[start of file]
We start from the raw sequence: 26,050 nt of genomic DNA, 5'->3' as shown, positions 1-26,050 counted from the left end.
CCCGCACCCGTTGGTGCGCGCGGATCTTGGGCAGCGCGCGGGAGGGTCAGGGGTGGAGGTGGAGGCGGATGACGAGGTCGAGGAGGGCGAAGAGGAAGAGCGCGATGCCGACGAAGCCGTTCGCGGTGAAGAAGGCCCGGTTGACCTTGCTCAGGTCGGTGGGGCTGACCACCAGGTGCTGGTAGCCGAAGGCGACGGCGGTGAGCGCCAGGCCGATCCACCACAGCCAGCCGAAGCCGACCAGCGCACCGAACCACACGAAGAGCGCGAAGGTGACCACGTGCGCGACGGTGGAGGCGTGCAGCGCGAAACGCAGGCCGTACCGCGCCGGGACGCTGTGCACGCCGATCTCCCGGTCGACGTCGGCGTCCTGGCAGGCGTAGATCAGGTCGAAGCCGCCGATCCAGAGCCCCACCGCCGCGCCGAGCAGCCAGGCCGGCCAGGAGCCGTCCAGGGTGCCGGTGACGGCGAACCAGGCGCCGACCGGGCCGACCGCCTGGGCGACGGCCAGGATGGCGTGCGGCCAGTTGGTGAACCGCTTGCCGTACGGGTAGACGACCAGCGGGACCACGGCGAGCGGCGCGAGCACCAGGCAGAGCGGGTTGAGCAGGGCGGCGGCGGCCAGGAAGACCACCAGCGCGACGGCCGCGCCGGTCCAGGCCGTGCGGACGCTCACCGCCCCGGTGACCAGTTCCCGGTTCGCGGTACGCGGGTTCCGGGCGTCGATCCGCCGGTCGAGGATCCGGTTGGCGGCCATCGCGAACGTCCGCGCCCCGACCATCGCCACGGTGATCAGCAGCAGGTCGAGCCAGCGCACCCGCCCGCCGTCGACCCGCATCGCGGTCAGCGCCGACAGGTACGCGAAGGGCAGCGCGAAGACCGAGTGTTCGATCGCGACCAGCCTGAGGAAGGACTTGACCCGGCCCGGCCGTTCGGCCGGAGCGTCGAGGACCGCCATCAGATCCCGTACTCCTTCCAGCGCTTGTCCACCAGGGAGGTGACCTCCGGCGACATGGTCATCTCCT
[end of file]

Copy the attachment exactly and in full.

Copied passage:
We start from the raw sequence: 26,050 nt of genomic DNA, 5'->3' as shown, positions 1-26,050 counted from the left end.
CCCGCACCCGTTGGTGCGCGCGGATCTTGGGCAGCGCGCGGGAGGGTCAGGGGTGGAGGTGGAGGCGGATGACGAGGTCGAGGAGGGCGAAGAGGAAGAGCGCGATGCCGACGAAGCCGTTCGCGGTGAAGAAGGCCCGGTTGACCTTGCTCAGGTCGGTGGGGCTGACCACCAGGTGCTGGTAGCCGAAGGCGACGGCGGTGAGCGCCAGGCCGATCCACCACAGCCAGCCGAAGCCGACCAGCGCACCGAACCACACGAAGAGCGCGAAGGTGACCACGTGCGCGACGGTGGAGGCGTGCAGCGCGAAACGCAGGCCGTACCGCGCCGGGACGCTGTGCACGCCGATCTCCCGGTCGACGTCGGCGTCCTGGCAGGCGTAGATCAGGTCGAAGCCGCCGATCCAGAGCCCCACCGCCGCGCCGAGCAGCCAGGCCGGCCAGGAGCCGTCCAGGGTGCCGGTGACGGCGAACCAGGCGCCGACCGGGCCGACCGCCTGGGCGACGGCCAGGATGGCGTGCGGCCAGTTGGTGAACCGCTTGCCGTACGGGTAGACGACCAGCGGGACCACGGCGAGCGGCGCGAGCACCAGGCAGAGCGGGTTGAGCAGGGCGGCGGCGGCCAGGAAGACCACCAGCGCGACGGCCGCGCCGGTCCAGGCCGTGCGGACGCTCACCGCCCCGGTGACCAGTTCCCGGTTCGCGGTACGCGGGTTCCGGGCGTCGATCCGCCGGTCGAGGATCCGGTTGGCGGCCATCGCGAACGTCCGCGCCCCGACCATCGCCACGGTGATCAGCAGCAGGTCGAGCCAGCGCACCCGCCCGCCGTCGACCCGCATCGCGGTCAGCGCCGACAGGTACGCGAAGGGCAGCGCGAAGACCGAGTGTTCGATCGCGACCAGCCTGAGGAAGGACTTGACCCGGCCCGGCCGTTCGGCCGGAGCGTCGAGGACCGCCATCAGATCCCGTACTCCTTCCAGCGCTTGTCCACCAGGGAGGTGACCTCCGGCGACATGGTCATCTCCT